You do not need a degree to be a massage therapist, but you may have to go through massage school programs and obtain a state license. If you are able to put in time over the summer and some part of the school year, you can potentially be working as a massage therapist through the rest of your college years. For the college student interested in a meaningful job in addition to earning a stipend, becoming a home health aide might be the right choice.
If you are still looking for some work-search assistance, see this post on 10 Well-Paying, Flexible Side Jobs for College Students, or this post on 16 Hobbies You Can Turn Into Good Side Jobs. Thanks to the Internet, you can search thousands of opportunities from job boards and college employment sites. Many college campuses publish job boards–either in-person, online, or both–in addition to hosting job fairs on campus.
There are a lot of factors to consider, including your finances and how getting a job would affect your college expenses. When looking for part-time jobs as a college student, remember that above all, finding something that does not overly strain your plate should be your first priority.
Whether that is reinforcing your passion for healthcare, or pursuing a new dream of getting involved with student affairs, having a part-time job could help to clear up a little of your future. Whether you are starting in August, or coming up on the final year of graduate school, everyone can benefit from having a part-time job during their college years. The combination of scholarships, student loans, and part-time work will help most students make it through 4 years (or longer).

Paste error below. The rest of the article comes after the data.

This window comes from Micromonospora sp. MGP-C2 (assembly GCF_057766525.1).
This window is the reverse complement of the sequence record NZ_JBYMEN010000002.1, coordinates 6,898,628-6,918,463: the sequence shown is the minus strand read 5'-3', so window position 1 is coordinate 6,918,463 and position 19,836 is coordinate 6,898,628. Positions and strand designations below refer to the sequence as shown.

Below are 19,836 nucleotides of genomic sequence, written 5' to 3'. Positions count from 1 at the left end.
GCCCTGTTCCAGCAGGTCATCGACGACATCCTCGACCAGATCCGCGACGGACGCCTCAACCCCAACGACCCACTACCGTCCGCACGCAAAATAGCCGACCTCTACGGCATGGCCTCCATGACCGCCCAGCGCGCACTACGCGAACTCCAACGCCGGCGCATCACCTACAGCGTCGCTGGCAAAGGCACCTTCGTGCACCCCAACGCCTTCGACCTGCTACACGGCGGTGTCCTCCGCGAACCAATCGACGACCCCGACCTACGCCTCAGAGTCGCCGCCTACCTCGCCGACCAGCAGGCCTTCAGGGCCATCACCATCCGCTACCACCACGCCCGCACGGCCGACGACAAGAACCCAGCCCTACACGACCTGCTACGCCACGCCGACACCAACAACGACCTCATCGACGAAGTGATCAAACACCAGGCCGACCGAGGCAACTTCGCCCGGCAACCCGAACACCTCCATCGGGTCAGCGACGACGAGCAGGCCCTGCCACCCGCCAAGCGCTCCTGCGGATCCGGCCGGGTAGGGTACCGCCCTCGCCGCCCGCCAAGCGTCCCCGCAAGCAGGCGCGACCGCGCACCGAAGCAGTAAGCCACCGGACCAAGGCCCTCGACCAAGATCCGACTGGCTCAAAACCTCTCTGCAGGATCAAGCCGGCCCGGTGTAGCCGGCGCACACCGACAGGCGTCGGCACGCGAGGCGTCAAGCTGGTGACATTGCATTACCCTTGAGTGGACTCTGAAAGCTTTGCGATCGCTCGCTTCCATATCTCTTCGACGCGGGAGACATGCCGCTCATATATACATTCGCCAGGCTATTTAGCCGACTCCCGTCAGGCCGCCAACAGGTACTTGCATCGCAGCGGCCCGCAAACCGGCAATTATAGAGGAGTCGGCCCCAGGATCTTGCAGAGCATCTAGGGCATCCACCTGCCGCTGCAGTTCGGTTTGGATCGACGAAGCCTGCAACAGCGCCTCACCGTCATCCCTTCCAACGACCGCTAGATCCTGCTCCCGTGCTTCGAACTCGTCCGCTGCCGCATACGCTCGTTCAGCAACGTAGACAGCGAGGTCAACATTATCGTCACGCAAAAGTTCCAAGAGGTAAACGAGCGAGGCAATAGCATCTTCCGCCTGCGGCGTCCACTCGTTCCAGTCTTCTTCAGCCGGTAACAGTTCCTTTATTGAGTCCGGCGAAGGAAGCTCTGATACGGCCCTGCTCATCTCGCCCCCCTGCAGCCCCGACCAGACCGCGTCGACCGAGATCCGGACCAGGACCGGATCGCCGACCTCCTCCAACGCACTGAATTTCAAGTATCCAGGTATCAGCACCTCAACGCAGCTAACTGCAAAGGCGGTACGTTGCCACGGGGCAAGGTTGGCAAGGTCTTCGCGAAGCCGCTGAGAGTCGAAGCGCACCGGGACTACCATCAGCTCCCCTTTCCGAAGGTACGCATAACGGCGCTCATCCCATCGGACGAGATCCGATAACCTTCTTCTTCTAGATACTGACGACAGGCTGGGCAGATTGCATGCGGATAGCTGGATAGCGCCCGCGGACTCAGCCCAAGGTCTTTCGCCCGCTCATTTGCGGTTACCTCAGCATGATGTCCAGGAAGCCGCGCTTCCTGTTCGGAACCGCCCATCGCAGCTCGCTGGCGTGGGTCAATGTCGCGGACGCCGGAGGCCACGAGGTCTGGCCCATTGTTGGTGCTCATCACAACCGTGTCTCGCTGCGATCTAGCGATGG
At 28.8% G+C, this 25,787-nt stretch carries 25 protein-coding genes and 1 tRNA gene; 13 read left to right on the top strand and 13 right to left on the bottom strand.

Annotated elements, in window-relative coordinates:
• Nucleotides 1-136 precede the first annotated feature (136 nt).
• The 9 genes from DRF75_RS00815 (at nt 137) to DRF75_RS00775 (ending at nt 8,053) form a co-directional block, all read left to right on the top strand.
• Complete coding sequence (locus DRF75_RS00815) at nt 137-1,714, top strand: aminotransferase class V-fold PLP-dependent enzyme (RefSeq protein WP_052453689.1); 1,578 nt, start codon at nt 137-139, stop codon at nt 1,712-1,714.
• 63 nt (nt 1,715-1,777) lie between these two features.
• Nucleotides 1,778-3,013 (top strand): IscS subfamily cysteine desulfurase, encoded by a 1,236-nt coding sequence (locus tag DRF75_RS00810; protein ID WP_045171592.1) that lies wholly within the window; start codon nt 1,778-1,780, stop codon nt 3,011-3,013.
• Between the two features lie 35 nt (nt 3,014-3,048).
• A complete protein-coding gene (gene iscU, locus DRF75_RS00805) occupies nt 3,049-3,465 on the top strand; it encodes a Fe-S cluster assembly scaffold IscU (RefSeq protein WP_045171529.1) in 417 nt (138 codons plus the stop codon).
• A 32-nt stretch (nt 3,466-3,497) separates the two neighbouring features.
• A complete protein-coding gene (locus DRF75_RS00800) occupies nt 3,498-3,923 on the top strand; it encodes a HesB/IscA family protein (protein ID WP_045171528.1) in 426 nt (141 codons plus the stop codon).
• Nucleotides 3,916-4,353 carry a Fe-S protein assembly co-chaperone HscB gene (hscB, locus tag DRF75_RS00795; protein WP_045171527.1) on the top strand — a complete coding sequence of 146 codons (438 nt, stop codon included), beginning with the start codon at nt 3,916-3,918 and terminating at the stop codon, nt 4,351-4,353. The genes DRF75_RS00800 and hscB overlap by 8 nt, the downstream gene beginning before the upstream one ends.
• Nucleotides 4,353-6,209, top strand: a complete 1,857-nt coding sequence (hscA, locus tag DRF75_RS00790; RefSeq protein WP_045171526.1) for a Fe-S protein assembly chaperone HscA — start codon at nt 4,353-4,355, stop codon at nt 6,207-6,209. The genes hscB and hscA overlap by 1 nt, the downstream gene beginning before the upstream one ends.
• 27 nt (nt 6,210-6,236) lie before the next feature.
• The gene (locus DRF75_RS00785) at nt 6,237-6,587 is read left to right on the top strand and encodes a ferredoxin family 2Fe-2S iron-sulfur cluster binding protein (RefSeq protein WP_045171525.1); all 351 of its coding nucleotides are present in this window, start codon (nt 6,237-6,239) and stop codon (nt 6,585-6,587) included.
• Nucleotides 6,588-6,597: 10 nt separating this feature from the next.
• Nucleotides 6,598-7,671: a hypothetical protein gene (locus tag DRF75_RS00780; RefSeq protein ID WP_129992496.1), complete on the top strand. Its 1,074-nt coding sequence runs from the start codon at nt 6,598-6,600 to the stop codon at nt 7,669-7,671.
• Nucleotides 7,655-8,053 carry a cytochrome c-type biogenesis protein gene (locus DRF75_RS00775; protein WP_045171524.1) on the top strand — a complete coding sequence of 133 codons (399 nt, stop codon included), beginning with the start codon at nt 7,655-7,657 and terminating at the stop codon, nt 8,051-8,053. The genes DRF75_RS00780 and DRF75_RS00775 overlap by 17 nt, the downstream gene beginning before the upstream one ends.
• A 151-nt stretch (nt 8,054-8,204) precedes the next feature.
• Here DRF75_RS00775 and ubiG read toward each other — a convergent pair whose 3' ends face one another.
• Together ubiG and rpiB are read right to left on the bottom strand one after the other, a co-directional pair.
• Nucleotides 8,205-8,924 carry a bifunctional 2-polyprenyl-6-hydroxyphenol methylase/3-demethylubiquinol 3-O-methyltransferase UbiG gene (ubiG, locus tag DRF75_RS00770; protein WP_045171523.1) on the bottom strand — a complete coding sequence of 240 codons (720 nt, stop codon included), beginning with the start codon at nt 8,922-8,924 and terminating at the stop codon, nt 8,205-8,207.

Counselors should help students with an actual need for a job to develop time-management skills and find employment that helps with their education goals. Students who are employed are more self-confident and possess better time-management skills than those who are unemployed. Bringing your students interests and goals to the forefront is a crucial part of helping them learn about the responsibilities that come with having a job in middle school.
The right role can boost your resume and provide valuable skills for future job hunting, not to mention lower the amount of money you will have to borrow on your student loans. A good college job will offer flexible hours (like nights and weekends, when you are not studying) and may even let you get some studying done while the job is not too busy. With a job, not only do you have money for rent, books, or to keep a little money on hand at the bar when Thirsty Thursday rolls around, but often, the best jobs for college students are also those that will get you some free meals or sweet employee discounts.
The nature of bartending is such that it fits into your college schedule, and pays very decent hourly wages, making it one of the easiest, best-paying side jobs for college students. Because these jobs are part of the students financial aid package, they pay no federal income tax on money earned up to the point where they max out their grant. The jobs are particularly great if you are studying medicine, nursing, or physical therapy, because the experience can be transferred into a future career.